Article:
Auffay and nearby
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A small town, 2 hours from Paris, in the heart of Seine-Maritime, between Dieppe and Rouen. In this cafe (interior atmos recording), you hear the TV broadcasting horse-racing, and there were 8 customers (male), joined midway by two women. When the door opens, you can hear some traffic from outside. The young guy in charge of the bar does a lot of the talking. The cafe is on the main square, dominated by the church. The cafe is called 'The Jaquemarts' after the famous two figures on the church (see below).
This church is famous for the clock with two carved figures on it, who tell the hours - 'The Jaquemarts'. (Photo below). They are on the south side of the church, onto the square.
Tradition has it that two townsmen, Paquet Rivière et Houzou Bénard, were condemned by the bishop for mocking the Virgin. Afterwards, transformed into wooden automaton sculptures, named 'The Jaquemarts', they tell the quarters of the hours, nodding their heads, and knocking on the bells with an extended hammer. These are relatively modern replacements of the 17C originals (first mentioned in 1691). The Great Clock at Auffay was restructured in 1962.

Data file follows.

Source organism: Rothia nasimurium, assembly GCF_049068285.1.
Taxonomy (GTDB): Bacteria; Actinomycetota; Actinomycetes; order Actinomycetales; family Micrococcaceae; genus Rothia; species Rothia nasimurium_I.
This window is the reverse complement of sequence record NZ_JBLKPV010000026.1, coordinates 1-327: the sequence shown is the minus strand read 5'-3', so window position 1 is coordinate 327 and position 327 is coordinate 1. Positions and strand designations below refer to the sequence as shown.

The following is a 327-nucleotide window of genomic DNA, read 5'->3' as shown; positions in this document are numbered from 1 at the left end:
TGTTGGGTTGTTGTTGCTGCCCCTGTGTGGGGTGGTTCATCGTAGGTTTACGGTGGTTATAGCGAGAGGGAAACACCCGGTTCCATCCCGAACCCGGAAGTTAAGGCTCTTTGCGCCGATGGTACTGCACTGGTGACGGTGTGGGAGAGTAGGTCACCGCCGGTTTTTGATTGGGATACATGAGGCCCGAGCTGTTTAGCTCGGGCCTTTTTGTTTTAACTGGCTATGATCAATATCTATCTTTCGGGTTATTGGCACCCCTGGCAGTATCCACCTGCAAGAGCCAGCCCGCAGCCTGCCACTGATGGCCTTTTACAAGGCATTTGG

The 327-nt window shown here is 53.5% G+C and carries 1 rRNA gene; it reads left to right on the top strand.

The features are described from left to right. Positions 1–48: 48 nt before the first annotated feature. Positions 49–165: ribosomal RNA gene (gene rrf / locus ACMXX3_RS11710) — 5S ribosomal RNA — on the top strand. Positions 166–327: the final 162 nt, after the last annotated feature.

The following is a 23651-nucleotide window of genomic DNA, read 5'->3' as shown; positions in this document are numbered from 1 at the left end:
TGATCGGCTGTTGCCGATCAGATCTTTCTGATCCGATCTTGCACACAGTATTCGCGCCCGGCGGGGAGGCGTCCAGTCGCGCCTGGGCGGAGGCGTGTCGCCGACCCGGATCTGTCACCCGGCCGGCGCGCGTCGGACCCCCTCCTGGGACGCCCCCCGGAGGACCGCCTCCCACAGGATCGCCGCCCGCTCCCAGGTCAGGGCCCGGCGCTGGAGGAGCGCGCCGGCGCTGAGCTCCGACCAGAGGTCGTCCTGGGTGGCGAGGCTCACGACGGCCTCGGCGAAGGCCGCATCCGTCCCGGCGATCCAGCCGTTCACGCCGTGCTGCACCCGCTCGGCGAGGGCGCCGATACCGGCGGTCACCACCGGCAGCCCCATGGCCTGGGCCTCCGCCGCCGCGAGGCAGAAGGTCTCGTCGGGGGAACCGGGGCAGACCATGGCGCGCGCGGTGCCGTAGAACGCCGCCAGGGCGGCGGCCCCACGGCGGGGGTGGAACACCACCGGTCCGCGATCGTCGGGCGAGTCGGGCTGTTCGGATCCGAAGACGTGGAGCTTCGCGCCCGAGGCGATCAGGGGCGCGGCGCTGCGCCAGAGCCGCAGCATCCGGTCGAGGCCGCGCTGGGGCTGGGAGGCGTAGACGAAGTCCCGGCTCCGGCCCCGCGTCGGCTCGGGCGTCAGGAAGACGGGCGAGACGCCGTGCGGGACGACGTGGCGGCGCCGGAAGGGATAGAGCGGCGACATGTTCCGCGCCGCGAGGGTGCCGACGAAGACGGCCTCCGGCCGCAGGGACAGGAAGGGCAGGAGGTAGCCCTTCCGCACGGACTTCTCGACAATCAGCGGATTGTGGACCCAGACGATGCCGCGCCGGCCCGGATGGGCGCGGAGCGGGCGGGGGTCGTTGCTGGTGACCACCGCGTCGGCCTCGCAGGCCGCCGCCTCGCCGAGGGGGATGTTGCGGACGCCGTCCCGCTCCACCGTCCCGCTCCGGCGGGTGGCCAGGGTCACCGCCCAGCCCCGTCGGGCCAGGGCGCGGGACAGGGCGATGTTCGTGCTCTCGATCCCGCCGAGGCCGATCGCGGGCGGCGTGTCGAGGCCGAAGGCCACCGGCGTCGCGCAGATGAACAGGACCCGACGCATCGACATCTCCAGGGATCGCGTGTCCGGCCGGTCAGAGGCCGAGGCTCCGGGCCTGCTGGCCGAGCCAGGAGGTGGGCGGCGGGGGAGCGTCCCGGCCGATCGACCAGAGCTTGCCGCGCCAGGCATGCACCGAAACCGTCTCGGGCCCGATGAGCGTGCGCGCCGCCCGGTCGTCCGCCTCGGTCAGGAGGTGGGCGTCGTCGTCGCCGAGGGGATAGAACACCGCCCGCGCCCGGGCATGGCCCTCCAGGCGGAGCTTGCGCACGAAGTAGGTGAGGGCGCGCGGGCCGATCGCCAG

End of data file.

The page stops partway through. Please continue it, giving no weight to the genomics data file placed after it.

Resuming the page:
Why the names and why are they there? They seem to be two Protestants who insulted the Catholic religion, and were condemned for ever to sound the time, and they had to pay for the clock as a fine. (There are similar cases - the clock at St. Francois at Le Havre due to a similar fine, and the paving in front of the Church of St Remy in Dieppe. In this latter case, a Protestent gentleman, M. de Crevecoeur, crossed a religious procession and did not take off his cap.)
The original statues and the tower were destroyed in a fire in 1867. The restoration ensured that the two amusing figures and their popular names, Paquet Rivière et Houzou Bénard, reappeared. Tradition also says that the originals were constructed by the Devil or by a sorcerer (as also the famous clocks in Lyon and Strasbourg.)
To Dieppe - introduction